The news on non-steroidal anti-inflammatory drugs just keeps getting worse and worse. Just a month ago I posted about how this class of drugs was associated with an increased risk of heart problems. Now a Danish study has found that these drugs are associated with an increased risk of stroke.
This class of drugs known as NSAIDs are used mainly as pain killers. They are also used to effectively reduce fevers. They are available over the counter and are used by millions upon millions of Americans every day. This new
study finds that even short-term use of these drugs leads to an increased risk of having a stroke in the future. What’s even scarier is that they studied a healthy population.
In many instances these types of studies are done on people with already existing conditions that make it difficult to assess whether the increased risk is associated with a person’s previously existing condition or the medication. Not this time.
Over 500,000 healthy Danish people were included in this study. The authors used a prescription registry to track which of these people were prescribed an NSAID. About 45% of them took an NSAID from 1997-2005. They then used stroke data from further hospitalization and death registries and estimated the risk of fatal and nonfatal stroke associated with the use of NSAIDs.
Results showed that NSAID use was associated with an increased risk of stroke. This increased risk ranged from about 30% with ibuprofen (Advil) and naproxen (Aleve) to 86% with diclofenac (Voltaren). The data were controlled for age, gender, and socioeconomic status.
They noted that there was a dose dependent relationship as well. With doses over 200mg of ibuprofen the risk increased by a staggering 90%! This is quite problematic as the base dose for over the counter ibuprofen is 200mg. Millions of Americans take much more than that on a daily basis.
The authors of the study were not terribly surprised by the data considering the recent studies that have surfaced regarding the negative effects these medications seem to have on the cardiovascular system. They did say it is hard to make absolute conclusions because no randomized controlled studies exist to date. In light of this most recent evidence I doubt you will ever get an institutional review board to approve such a study because the risk seems to be too high.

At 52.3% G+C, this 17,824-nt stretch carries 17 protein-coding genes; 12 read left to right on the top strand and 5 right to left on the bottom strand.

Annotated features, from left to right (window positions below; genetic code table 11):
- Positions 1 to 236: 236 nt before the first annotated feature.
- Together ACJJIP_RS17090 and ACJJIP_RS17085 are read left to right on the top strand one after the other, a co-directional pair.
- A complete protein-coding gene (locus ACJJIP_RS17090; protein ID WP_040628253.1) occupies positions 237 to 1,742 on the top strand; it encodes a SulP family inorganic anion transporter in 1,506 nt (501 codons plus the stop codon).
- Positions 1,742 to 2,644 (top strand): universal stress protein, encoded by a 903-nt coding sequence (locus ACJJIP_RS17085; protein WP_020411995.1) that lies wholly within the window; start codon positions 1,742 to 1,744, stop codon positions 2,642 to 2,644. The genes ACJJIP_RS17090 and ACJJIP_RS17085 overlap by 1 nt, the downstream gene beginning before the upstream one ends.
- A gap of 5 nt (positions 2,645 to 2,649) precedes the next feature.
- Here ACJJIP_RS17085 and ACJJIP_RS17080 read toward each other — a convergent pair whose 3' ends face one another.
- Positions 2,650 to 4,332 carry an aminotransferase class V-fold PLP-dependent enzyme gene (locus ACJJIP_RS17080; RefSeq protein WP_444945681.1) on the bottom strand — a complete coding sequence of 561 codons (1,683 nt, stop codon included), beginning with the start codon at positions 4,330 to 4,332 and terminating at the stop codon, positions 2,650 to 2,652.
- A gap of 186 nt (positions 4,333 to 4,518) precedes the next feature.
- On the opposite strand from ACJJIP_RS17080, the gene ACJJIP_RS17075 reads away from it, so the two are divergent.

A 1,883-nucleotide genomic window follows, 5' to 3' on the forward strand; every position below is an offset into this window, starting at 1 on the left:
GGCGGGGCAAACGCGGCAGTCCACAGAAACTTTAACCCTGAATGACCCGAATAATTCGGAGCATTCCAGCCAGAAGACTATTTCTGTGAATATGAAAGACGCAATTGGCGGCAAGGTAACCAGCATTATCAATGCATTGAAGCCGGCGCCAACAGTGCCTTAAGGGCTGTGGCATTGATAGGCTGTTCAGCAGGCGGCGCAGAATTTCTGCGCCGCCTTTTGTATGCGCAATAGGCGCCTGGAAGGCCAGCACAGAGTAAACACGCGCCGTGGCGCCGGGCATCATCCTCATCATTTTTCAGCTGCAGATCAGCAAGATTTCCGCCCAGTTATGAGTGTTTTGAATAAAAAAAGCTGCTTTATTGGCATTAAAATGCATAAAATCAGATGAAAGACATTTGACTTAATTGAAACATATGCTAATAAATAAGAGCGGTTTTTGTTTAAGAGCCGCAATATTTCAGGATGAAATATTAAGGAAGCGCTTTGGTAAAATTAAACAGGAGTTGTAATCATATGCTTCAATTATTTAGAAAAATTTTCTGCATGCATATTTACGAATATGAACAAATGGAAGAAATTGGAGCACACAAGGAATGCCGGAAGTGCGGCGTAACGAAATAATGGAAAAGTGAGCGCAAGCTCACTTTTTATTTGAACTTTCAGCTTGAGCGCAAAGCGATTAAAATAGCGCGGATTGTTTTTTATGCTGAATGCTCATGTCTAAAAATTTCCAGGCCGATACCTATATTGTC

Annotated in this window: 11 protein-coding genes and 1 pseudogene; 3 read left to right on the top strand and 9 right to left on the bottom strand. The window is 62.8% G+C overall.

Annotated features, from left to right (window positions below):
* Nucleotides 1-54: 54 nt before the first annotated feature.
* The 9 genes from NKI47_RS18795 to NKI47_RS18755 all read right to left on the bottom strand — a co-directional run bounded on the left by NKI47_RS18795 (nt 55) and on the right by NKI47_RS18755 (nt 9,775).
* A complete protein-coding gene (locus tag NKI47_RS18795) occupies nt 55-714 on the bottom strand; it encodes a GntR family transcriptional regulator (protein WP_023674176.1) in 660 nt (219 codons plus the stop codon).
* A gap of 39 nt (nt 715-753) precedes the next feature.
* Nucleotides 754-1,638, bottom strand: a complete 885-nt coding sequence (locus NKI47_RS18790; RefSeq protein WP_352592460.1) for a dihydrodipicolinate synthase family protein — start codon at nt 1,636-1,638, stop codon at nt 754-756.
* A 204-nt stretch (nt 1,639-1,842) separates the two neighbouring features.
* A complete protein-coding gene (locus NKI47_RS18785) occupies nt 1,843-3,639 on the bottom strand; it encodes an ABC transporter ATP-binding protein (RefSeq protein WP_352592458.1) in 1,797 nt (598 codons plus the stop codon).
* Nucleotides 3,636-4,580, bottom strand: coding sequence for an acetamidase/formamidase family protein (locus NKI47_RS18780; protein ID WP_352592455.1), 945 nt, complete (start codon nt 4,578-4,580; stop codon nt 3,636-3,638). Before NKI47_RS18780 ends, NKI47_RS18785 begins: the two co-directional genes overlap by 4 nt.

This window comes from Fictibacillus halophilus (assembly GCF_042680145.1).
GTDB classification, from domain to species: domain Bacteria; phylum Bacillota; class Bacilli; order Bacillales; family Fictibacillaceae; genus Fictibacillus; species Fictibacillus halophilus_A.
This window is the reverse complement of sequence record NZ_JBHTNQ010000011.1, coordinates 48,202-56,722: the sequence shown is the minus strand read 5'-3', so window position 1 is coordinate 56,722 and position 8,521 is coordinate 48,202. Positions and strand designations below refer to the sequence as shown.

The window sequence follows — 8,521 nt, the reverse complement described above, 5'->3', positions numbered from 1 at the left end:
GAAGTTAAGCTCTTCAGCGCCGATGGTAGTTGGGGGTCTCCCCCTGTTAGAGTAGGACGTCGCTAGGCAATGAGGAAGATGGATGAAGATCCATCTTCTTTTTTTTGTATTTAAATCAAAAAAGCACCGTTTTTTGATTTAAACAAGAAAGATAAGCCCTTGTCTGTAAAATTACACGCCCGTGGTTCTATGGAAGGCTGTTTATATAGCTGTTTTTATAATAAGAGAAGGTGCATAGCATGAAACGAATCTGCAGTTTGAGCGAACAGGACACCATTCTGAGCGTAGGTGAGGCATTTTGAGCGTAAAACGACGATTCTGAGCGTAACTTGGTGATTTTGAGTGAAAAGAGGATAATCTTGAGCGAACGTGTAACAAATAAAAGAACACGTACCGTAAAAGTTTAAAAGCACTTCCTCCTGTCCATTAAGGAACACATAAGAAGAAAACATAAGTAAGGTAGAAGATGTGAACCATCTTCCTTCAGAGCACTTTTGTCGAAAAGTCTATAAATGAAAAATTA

The author also stated that in Denmark the availability of NSAIDs over the counter is relatively low compared to the United States. He stressed the need for closer monitoring of these drugs.
He also said, “If half the population takes these drugs, even on an occasional basis, then this could be responsible for a 50% to 100% increase in stroke risk. It is an enormous effect.”
In my opinion, we need to regulate these drugs as closely as possible. If one were to watch the evening news you would see these drugs being advertised as health food practically. It is studies like these that make it abundantly clear they are not without risk.
Options abound for people who take these on a regular basis for mild to moderate pain. Exercise and diet are a great start. Reducing the use of NSAIDs would likely have a very positive effect on the cost of health care in the U.S. We need all the help we can get in that department.